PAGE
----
The Protection of Children from Sexual Offences Bill passed by the Rajya Sabha will criminalise sexual activity between consenting adolescents
There is a need to revamp the criminal provisions governing sexual crimes, which were framed in 1860 as part of the Indian Penal Code. Rape was defined in narrow terms, and other sexual crimes paled into oblivion and were termed as either “unnatural sex” or “violating modesty”. This raised two questions — first, when does a girl child acquire “modesty” that can be “violated”? The second question concerned the sexual abuse of boys, particularly in cases of paedophilia, as the term “unnatural sex” placed both sexual assault and consensual same-sex relationships on the same scale.
The anti-rape campaign launched in the early 1980s after the adverse ruling in the Mathura rape case brought in some changes in rape laws, but these were directed towards prescribing a stringent punishment as a deterrent and did not question the framing of rape in patriarchal terminology. Since the 1990s, there have been demands for a gender-neutral rape law to bring within its purview sexual violation of boys and non-penetrative sexual abuse of girls. Various drafts prepared and circulated over the last 20 years lay dormant.
The age of consent for sexual intercourse has always been contested. In 1860, 10 years was the stipulated minimum age. But the furore caused by the death of an 11-year-old girl at the hands of her 35-year-old husband through forcible penetration led to the raising of the age of consent to 12 years in 1892. Later, during the nationalist movement, when women’s groups entered the political arena, they highlighted the adverse effects of early pregnancy upon women’s health, and demanded that the age of consent to marriage and sexual intercourse be raised to 14 years. Then, the age was raised to 15 years in 1949, and later to 16 years. Consensual intercourse with a girl under this age was construed as “statutory rape”. But the provision made a concession to the husband, who was permitted to have sex with his wife if she was above the age of 15. This dichotomy and confusion persists, as the age of marriage under the Hindu Marriage Act and the Child Marriage Restraint Act is 18 years. The proposed bill aims to resolve this confusion by stipulating a uniform age for marriage as well as sex, and inadvertently contributes to a puritanical notion that marriage and sex are synonymous.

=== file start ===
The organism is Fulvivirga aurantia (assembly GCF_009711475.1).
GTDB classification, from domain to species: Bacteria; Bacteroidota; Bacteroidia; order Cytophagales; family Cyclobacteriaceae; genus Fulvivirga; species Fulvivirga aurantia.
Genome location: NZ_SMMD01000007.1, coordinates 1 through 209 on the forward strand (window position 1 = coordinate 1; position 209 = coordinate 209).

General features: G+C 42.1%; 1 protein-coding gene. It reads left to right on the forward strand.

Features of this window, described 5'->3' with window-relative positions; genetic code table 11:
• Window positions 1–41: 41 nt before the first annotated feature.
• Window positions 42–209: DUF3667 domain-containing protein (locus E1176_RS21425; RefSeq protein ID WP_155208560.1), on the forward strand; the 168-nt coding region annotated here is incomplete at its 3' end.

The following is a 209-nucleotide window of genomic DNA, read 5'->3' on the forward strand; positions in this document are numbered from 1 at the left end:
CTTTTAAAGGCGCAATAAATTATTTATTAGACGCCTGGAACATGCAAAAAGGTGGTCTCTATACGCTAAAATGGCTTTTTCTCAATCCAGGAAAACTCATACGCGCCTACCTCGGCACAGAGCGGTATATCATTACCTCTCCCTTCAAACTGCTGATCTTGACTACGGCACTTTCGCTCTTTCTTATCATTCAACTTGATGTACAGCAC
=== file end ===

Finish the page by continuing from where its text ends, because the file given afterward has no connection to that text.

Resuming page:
What will the impact of criminalising sexual activity between underage, consenting adolescents be? To understand this, we must examine a phenomenon known as “elopement marriages” — marriages contracted without the consent of the respective parents. The issue brings to the fore ways in which multiple social subordinations — caste, region, religion — intersect with patriarchy to hone in on the sexual choices of defiant young women within established social mores. The situation becomes precarious when an upper-caste girl elopes with a lower-caste boy, or when a Hindu girl falls in love with a Muslim boy. In a strictly stratified society, ridden with prejudices against lower castes and minorities, a young couple who dares to cross the boundaries is severely punished.
It is necessary to examine how “age” is pitted against “agency” in the context of elopement marriages. It appears that choice, or desire, as expressed by a woman, is somehow intrinsically illicit when it is against parental diktat and caste or community norms, and therefore needs to be contained and controlled. Girls who exercise active agency to defy convention pose a threat to the established social order, and are confined by reframing consent itself. Here, “consent” gets embedded in assumptions about rational choice and parental authority, rather than choices made by women.